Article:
You know, we produced the movie “The Ringer,” and I think that of all the movies we’ve done, I think I’m proudest of that movie because, you know, people who go and see “The Ringer,” it’s about a guy who tries to fix the Special Olympics, if people will see say the first ten minutes, they’re very uncomfortable watching it because we used people with actual, you know, intellectual disabilities and, you know, most people aren’t around them much. But by the end, they’re like “God, I wish I had friends like that.” They want to know these people. And that’s the whole point. The more we put people with disabilities in our movies, the more you get used to seeing them, the more comfortable around them you are and the more they’re integrated into society. And if we can have a lot of laugh along the way, it’s just a win-win.

Can the audience for the Heartbreak Kid expect the same kind of humor that you've had in your past movies? And do you feel the pressure of matching your past successes or even previous comedy movies this year like Knocked Up and Superbad?
Bobby Farrelly: Well, you know, when we made this movie, Knocked Up and Superbad hadn’t come out. So they weren’t really like a source of inspiration to us as, you know, as we were writing it and we’re setting out to make it. However, once we went and saw those movies, we thought, “Man, these are good movies and,” you know, good for these guys because they’re really going for it. And at that point, I was glad that we had gone forward in this movie because, you know, it seems like this is what’s working nowadays. I think, you know, as far as our other movies go, the movie that this would - the “Heartbreak Kid” will be most like would be - I think it’s going to be “There’s Something About Mary.” This feels like it has that kind of tone to it. It’s a fun romp, it’s R-rated, there’s, you know, plenty of big laughs, and it just feels that way to us.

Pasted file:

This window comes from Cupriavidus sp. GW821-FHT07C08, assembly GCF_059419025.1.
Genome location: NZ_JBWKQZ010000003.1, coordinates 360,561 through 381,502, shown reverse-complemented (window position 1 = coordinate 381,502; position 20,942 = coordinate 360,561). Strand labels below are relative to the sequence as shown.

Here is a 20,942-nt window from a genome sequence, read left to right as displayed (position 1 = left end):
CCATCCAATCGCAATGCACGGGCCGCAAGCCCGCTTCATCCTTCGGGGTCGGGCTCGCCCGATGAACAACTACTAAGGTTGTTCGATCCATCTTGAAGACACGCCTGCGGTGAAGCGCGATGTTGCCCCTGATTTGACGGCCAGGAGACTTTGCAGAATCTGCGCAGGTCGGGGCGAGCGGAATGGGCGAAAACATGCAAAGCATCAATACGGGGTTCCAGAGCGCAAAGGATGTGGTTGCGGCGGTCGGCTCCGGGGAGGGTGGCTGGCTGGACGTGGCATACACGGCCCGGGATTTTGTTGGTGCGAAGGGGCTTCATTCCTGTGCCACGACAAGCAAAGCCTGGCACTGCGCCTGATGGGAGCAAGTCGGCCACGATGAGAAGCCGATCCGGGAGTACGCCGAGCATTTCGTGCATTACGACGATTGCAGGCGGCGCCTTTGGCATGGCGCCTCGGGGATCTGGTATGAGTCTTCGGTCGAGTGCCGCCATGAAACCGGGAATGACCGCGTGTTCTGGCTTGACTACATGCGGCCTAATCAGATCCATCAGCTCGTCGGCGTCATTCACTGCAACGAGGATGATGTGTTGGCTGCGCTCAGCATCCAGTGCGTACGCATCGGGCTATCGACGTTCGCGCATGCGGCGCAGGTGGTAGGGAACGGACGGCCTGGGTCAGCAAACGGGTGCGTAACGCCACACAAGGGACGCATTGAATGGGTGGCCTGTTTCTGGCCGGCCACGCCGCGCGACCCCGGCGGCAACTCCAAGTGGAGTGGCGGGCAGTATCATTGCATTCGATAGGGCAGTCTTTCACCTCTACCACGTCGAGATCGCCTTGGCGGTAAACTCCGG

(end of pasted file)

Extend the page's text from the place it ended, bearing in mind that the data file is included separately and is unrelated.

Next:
Peter Farrelly: Yeah. We were really happy with it, and it is a lot like our movies. But I think the thing that’s going to separate this from the others that makes it different is that - and this is the first movie I can remember like this in a long time. This is a sex comedy. And I mean a real sex comedy like in the French tradition. Like we have nudity, you know. And, you know, the one thing I noticed about “Knocked Up” which by the way I love was that you didn’t even see her breast. That’s insane. They sleep together and she still got her top on. I’m like “What’s going on here?” you know? And this one is we just said, “Let’s try to make it more real and it might be fun,” but there’s a lot of sexual innuendo and outright nudity in this.

Now you’ve worked with some comedians like Jim Carrey, Jack Black, Lee Evans, Ben Stiller in your past movies, a lot of other guys too. How much freedom do you allow these comedians when you work with them?
Bobby Farrelly: Well, yeah, it’s a good question because, you know, it’s great if it looks like everything is improvised because that - it has a feeling then that they are just - you know, that they’re making up as they go. And that’s what kind of what you go for.

Peter Farrelly: That’s the illusion.